Foreign refugees in South Africa now face deportation if they engage in political activities – including around the issues that drove them from their homes in the first place – under rules that came into effect on 1 January.
Other new limitations, in what one legal expert describes as the raising of a paper wall to keep migrants out, lay the groundwork to exclude asylum seekers from working in certain sectors of the economy, and requirements for paternity tests in some circumstances.
In combination, those two actions effectively created a new dispensation for the handling of refugees – with many pitfalls that can see them kicked out of South Africa.
In terms of the new rules refugees can be considered to have re-availed themselves of the protection of their home countries should they so much as set foot inside an embassy or consulate in South Africa. Under an even broader clause, the same holds true for those who seek “any assistance of any state official or state institution associated with or in his or her country of origin or nationality”.
Those found to have “re-availed” themselves in this fashion can have their refugee status withdrawn, making them illegal foreigners at a stroke.
The implication seems to be that a foreign refugee who seeks proof of educational qualifications or marriage in their home country will be de-recognized as refugees, and deported.
The same will also hold true of a foreigner who votes in an election in his or her country of nationality, or who stands for political office unless they do so with permission from the South African minister of home affairs.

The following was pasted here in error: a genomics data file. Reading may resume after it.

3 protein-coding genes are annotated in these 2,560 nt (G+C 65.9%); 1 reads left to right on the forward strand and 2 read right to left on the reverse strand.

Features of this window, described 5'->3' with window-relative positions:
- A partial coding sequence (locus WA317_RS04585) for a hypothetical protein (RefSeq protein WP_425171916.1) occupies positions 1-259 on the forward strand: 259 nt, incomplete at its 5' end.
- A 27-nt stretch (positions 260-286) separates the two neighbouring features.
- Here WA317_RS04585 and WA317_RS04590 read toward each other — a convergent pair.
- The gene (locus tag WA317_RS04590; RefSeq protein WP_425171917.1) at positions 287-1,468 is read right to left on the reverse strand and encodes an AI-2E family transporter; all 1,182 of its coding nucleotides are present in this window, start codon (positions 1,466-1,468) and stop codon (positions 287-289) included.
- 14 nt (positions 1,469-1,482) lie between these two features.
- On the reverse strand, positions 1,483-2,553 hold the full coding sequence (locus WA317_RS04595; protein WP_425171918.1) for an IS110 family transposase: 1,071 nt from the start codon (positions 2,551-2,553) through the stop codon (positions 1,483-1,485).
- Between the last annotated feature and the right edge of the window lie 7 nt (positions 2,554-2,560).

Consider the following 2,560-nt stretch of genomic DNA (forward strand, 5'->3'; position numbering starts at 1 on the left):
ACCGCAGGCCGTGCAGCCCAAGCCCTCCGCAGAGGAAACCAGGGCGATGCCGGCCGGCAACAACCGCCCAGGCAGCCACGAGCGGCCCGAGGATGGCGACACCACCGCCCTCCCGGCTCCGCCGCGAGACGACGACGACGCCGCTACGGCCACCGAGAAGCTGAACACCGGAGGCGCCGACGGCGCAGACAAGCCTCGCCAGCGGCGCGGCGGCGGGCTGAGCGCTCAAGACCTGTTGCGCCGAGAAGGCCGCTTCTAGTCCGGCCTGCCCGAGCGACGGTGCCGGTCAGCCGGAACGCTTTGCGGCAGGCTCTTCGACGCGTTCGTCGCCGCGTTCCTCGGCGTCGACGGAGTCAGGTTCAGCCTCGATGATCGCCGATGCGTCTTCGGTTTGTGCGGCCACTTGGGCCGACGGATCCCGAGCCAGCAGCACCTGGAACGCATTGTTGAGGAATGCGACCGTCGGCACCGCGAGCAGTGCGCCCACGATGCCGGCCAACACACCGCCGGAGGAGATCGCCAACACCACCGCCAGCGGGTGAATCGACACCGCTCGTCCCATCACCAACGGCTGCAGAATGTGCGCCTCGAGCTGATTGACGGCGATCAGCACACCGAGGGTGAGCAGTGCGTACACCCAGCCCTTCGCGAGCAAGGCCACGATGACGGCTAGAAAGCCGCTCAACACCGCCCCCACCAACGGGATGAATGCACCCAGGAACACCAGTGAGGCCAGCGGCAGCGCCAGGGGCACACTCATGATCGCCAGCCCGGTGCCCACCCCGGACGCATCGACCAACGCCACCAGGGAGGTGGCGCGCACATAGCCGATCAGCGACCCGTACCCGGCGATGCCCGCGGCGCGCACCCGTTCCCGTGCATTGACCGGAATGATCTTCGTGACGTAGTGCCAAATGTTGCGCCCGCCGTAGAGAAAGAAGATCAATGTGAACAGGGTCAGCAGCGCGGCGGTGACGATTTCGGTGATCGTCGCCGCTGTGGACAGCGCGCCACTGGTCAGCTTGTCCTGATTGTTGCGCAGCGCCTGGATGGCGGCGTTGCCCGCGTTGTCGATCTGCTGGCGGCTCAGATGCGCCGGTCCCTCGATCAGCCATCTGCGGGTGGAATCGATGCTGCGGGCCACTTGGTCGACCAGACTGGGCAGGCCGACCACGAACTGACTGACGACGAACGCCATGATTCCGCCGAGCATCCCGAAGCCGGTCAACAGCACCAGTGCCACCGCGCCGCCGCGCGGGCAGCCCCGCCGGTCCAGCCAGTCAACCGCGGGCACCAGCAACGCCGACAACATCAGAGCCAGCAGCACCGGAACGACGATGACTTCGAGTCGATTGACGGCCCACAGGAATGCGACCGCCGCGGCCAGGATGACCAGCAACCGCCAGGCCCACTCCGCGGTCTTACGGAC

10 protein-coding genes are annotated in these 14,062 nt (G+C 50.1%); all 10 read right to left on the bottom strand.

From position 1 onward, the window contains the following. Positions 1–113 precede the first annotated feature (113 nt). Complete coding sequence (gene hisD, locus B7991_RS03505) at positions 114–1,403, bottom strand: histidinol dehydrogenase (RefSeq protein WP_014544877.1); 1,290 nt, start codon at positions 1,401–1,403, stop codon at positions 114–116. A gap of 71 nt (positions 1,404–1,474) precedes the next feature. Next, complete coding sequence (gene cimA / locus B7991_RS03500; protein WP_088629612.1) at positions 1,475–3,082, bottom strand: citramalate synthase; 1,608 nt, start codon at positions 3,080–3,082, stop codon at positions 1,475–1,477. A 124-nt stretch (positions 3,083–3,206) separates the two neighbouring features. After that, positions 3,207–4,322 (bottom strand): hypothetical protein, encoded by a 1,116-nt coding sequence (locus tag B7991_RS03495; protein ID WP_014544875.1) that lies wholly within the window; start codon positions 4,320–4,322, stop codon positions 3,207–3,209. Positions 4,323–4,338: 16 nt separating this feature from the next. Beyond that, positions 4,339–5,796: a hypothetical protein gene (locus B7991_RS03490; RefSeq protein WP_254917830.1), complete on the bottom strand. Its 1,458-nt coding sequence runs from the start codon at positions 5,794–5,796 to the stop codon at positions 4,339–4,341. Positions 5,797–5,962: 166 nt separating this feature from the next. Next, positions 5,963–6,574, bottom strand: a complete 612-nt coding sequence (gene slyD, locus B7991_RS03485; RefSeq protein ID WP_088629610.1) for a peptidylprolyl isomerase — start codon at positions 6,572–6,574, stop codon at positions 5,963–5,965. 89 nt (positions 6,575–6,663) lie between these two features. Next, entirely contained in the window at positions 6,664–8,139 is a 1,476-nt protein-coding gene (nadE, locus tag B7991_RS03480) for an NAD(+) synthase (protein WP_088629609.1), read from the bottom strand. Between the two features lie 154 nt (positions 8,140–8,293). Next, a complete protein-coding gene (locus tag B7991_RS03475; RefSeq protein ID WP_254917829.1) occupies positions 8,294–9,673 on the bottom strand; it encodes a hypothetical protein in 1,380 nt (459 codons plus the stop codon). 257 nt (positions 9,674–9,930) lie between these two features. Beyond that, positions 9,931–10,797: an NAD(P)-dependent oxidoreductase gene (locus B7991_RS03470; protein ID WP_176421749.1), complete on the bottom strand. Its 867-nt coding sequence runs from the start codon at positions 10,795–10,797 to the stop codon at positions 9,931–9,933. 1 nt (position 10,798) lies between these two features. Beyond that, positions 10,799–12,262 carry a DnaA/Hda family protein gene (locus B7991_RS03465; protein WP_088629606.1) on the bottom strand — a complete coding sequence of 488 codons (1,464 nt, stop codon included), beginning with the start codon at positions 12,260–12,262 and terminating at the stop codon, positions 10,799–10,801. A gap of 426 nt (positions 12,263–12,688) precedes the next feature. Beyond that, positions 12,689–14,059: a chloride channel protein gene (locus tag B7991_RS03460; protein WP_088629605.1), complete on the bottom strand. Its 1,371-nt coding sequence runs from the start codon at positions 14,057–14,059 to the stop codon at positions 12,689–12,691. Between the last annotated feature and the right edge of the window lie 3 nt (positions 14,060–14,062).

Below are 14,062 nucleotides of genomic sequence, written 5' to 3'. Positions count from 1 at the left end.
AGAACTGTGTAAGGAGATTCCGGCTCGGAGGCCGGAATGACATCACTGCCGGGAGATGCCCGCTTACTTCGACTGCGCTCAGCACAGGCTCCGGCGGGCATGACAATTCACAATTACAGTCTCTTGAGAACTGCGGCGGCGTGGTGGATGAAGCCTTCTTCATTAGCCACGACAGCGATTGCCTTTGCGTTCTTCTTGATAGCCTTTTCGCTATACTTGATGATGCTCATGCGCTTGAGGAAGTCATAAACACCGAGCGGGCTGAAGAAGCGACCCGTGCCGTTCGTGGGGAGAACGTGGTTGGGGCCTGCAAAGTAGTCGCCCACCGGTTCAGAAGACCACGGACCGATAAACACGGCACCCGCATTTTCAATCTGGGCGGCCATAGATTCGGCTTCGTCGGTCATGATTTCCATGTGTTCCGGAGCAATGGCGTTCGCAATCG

Beyond that, the rules ban refugees from any sort of involvement in the politics of their home countries – including the type of campaigns that were waged by the ANC in exile.
Refugees can lose their status if he or she “participates in any political campaign or activity related to his or her country of origin or nationality” without permission, the new regulations say.
The rules seem to leave no way for refugees fleeing persecution in their own countries to help change those countries for the better, or to campaign for South Africa to intervene.
They also effectively silence refugees on changes to their own rights within South Africa.
“This is basically the building of a paper wall, a legislative one,” said Sally Gandar, the head of advocacy for the Scalabrini Centre of Cape Town, when asked to characterize the changes as a whole.
The centre seeks to integrate migrants and refugees into local society, but the new rules include a number of sometimes subtle changes that will make it harder for those fleeing their homes to exercise their rights as refugees, Gandar said.
Among the new provisions that concern her is the new binding nature of paperwork submitted by applicants for asylum. In practice people who flee persecution because of their gender or sexual orientation are often loathed to admit as much at first, she says. Now they will have no opportunity to better explain themselves once they are safely in South Africa.
Similarly, refugees are often loath to declare all their children during initial applications for protected status, based on rumours that South African officials will reject applications that list too many children. From 1 January, failing to declare all children at the first instance will require paternity testing to add them to an application – and if the test is negative, those children are supposed to be handed over to the social services department.
The new rules also make provision for a committee to publish a list of sectors in which asylum seekers may not be employed and may not study towards.